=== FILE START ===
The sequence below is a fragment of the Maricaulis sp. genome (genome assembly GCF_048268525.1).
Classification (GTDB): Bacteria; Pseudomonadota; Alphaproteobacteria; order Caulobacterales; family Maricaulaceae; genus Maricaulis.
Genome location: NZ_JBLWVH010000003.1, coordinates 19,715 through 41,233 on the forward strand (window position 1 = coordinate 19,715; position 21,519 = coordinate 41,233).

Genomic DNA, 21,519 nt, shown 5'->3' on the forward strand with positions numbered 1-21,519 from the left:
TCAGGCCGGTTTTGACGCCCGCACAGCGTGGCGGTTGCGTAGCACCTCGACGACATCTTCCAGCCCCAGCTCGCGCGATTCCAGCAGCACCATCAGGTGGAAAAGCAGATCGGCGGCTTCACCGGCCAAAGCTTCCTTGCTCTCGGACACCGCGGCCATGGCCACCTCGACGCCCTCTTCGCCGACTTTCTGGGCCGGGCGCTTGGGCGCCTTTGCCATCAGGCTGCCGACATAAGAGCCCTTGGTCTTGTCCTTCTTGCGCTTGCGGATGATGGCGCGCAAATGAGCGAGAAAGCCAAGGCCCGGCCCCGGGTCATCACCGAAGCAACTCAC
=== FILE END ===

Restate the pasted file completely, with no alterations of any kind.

The sequence below is a fragment of the Maricaulis sp. genome (genome assembly GCF_048268525.1).
Classification (GTDB): Bacteria; Pseudomonadota; Alphaproteobacteria; order Caulobacterales; family Maricaulaceae; genus Maricaulis.
Genome location: NZ_JBLWVH010000003.1, coordinates 19,715 through 41,233 on the forward strand (window position 1 = coordinate 19,715; position 21,519 = coordinate 41,233).

Genomic DNA, 21,519 nt, shown 5'->3' on the forward strand with positions numbered 1-21,519 from the left:
TCAGGCCGGTTTTGACGCCCGCACAGCGTGGCGGTTGCGTAGCACCTCGACGACATCTTCCAGCCCCAGCTCGCGCGATTCCAGCAGCACCATCAGGTGGAAAAGCAGATCGGCGGCTTCACCGGCCAAAGCTTCCTTGCTCTCGGACACCGCGGCCATGGCCACCTCGACGCCCTCTTCGCCGACTTTCTGGGCCGGGCGCTTGGGCGCCTTTGCCATCAGGCTGCCGACATAAGAGCCCTTGGTCTTGTCCTTCTTGCGCTTGCGGATGATGGCGCGCAAATGAGCGAGAAAGCCAAGGCCCGGCCCCGGGTCATCACCGAAGCAACTCAC